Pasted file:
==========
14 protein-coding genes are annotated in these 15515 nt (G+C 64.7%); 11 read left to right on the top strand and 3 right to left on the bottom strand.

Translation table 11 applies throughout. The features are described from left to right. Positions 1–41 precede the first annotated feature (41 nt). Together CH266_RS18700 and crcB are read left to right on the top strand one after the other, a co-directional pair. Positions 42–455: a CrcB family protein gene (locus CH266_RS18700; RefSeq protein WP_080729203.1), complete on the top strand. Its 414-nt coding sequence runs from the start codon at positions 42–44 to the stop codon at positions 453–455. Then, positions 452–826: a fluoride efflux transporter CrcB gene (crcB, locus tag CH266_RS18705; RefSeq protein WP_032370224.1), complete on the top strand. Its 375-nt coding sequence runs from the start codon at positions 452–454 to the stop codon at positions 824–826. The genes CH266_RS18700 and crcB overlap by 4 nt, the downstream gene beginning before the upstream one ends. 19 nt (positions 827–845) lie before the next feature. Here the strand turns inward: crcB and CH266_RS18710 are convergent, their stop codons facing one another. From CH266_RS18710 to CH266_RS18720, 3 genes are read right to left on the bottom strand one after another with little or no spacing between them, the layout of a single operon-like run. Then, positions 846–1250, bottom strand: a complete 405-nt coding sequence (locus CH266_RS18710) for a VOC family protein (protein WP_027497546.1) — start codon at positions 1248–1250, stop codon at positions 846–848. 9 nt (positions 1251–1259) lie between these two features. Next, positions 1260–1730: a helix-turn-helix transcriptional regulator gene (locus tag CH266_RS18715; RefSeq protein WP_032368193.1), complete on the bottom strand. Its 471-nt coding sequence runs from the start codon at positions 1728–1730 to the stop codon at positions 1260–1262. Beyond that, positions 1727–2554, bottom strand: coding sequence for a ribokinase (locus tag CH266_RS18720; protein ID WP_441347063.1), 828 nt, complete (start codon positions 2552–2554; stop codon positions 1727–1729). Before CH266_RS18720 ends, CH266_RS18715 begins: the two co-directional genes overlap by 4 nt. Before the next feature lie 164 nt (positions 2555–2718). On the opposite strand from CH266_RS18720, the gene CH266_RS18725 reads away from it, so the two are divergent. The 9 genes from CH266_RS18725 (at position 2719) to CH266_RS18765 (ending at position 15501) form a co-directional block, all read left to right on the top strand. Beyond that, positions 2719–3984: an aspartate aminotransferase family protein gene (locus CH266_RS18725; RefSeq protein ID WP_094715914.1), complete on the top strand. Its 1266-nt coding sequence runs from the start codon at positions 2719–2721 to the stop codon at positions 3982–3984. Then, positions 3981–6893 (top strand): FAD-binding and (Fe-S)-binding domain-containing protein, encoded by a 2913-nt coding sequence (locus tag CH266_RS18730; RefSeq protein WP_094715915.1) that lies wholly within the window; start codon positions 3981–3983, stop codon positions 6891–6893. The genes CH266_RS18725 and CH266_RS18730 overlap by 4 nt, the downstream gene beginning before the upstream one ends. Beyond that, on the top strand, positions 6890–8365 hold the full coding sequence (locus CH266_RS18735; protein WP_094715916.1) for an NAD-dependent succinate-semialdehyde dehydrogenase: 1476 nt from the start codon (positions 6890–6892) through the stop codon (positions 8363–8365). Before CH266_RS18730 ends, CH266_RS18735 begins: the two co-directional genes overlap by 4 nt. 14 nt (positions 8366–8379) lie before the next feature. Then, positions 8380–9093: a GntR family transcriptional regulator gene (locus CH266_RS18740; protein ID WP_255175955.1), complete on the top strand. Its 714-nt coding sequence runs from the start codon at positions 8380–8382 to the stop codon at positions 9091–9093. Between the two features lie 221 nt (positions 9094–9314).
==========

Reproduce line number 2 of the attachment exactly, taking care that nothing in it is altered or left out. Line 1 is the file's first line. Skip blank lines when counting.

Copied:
Translation table 11 applies throughout. The features are described from left to right. Positions 1–41 precede the first annotated feature (41 nt). Together CH266_RS18700 and crcB are read left to right on the top strand one after the other, a co-directional pair. Positions 42–455: a CrcB family protein gene (locus CH266_RS18700; RefSeq protein WP_080729203.1), complete on the top strand. Its 414-nt coding sequence runs from the start codon at positions 42–44 to the stop codon at positions 453–455. Then, positions 452–826: a fluoride efflux transporter CrcB gene (crcB, locus tag CH266_RS18705; RefSeq protein WP_032370224.1), complete on the top strand. Its 375-nt coding sequence runs from the start codon at positions 452–454 to the stop codon at positions 824–826. The genes CH266_RS18700 and crcB overlap by 4 nt, the downstream gene beginning before the upstream one ends. 19 nt (positions 827–845) lie before the next feature. Here the strand turns inward: crcB and CH266_RS18710 are convergent, their stop codons facing one another. From CH266_RS18710 to CH266_RS18720, 3 genes are read right to left on the bottom strand one after another with little or no spacing between them, the layout of a single operon-like run. Then, positions 846–1250, bottom strand: a complete 405-nt coding sequence (locus CH266_RS18710) for a VOC family protein (protein WP_027497546.1) — start codon at positions 1248–1250, stop codon at positions 846–848. 9 nt (positions 1251–1259) lie between these two features. Next, positions 1260–1730: a helix-turn-helix transcriptional regulator gene (locus tag CH266_RS18715; RefSeq protein WP_032368193.1), complete on the bottom strand. Its 471-nt coding sequence runs from the start codon at positions 1728–1730 to the stop codon at positions 1260–1262. Beyond that, positions 1727–2554, bottom strand: coding sequence for a ribokinase (locus tag CH266_RS18720; protein ID WP_441347063.1), 828 nt, complete (start codon positions 2552–2554; stop codon positions 1727–1729). Before CH266_RS18720 ends, CH266_RS18715 begins: the two co-directional genes overlap by 4 nt. Before the next feature lie 164 nt (positions 2555–2718). On the opposite strand from CH266_RS18720, the gene CH266_RS18725 reads away from it, so the two are divergent. The 9 genes from CH266_RS18725 (at position 2719) to CH266_RS18765 (ending at position 15501) form a co-directional block, all read left to right on the top strand. Beyond that, positions 2719–3984: an aspartate aminotransferase family protein gene (locus CH266_RS18725; RefSeq protein ID WP_094715914.1), complete on the top strand. Its 1266-nt coding sequence runs from the start codon at positions 2719–2721 to the stop codon at positions 3982–3984. Then, positions 3981–6893 (top strand): FAD-binding and (Fe-S)-binding domain-containing protein, encoded by a 2913-nt coding sequence (locus tag CH266_RS18730; RefSeq protein WP_094715915.1) that lies wholly within the window; start codon positions 3981–3983, stop codon positions 6891–6893. The genes CH266_RS18725 and CH266_RS18730 overlap by 4 nt, the downstream gene beginning before the upstream one ends. Beyond that, on the top strand, positions 6890–8365 hold the full coding sequence (locus CH266_RS18735; protein WP_094715916.1) for an NAD-dependent succinate-semialdehyde dehydrogenase: 1476 nt from the start codon (positions 6890–6892) through the stop codon (positions 8363–8365). Before CH266_RS18730 ends, CH266_RS18735 begins: the two co-directional genes overlap by 4 nt. 14 nt (positions 8366–8379) lie before the next feature. Then, positions 8380–9093: a GntR family transcriptional regulator gene (locus CH266_RS18740; protein ID WP_255175955.1), complete on the top strand. Its 714-nt coding sequence runs from the start codon at positions 8380–8382 to the stop codon at positions 9091–9093. Between the two features lie 221 nt (positions 9094–9314).